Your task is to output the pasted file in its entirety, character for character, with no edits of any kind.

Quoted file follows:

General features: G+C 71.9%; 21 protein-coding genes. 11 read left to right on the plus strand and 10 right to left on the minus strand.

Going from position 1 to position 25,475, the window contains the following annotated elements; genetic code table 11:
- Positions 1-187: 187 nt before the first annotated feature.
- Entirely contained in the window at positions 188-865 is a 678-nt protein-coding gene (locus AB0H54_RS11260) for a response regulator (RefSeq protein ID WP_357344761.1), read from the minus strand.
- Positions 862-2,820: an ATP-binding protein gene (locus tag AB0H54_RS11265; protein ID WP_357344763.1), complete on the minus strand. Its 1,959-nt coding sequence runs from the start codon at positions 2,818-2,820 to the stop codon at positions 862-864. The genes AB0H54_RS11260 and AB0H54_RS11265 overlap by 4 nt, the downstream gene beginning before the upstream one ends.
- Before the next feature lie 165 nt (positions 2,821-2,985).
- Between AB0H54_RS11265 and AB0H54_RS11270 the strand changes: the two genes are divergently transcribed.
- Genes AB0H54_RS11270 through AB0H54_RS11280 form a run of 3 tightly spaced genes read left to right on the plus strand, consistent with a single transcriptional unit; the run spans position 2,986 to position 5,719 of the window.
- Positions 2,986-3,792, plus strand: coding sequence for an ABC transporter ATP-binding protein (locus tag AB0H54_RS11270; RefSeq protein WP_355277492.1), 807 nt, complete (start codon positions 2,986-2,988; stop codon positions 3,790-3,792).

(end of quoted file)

General features: G+C 71.9%; 21 protein-coding genes. 11 read left to right on the plus strand and 10 right to left on the minus strand.

Going from position 1 to position 25,475, the window contains the following annotated elements; genetic code table 11:
- Positions 1-187: 187 nt before the first annotated feature.
- Entirely contained in the window at positions 188-865 is a 678-nt protein-coding gene (locus AB0H54_RS11260) for a response regulator (RefSeq protein ID WP_357344761.1), read from the minus strand.
- Positions 862-2,820: an ATP-binding protein gene (locus tag AB0H54_RS11265; protein ID WP_357344763.1), complete on the minus strand. Its 1,959-nt coding sequence runs from the start codon at positions 2,818-2,820 to the stop codon at positions 862-864. The genes AB0H54_RS11260 and AB0H54_RS11265 overlap by 4 nt, the downstream gene beginning before the upstream one ends.
- Before the next feature lie 165 nt (positions 2,821-2,985).
- Between AB0H54_RS11265 and AB0H54_RS11270 the strand changes: the two genes are divergently transcribed.
- Genes AB0H54_RS11270 through AB0H54_RS11280 form a run of 3 tightly spaced genes read left to right on the plus strand, consistent with a single transcriptional unit; the run spans position 2,986 to position 5,719 of the window.
- Positions 2,986-3,792, plus strand: coding sequence for an ABC transporter ATP-binding protein (locus tag AB0H54_RS11270; RefSeq protein WP_355277492.1), 807 nt, complete (start codon positions 2,986-2,988; stop codon positions 3,790-3,792).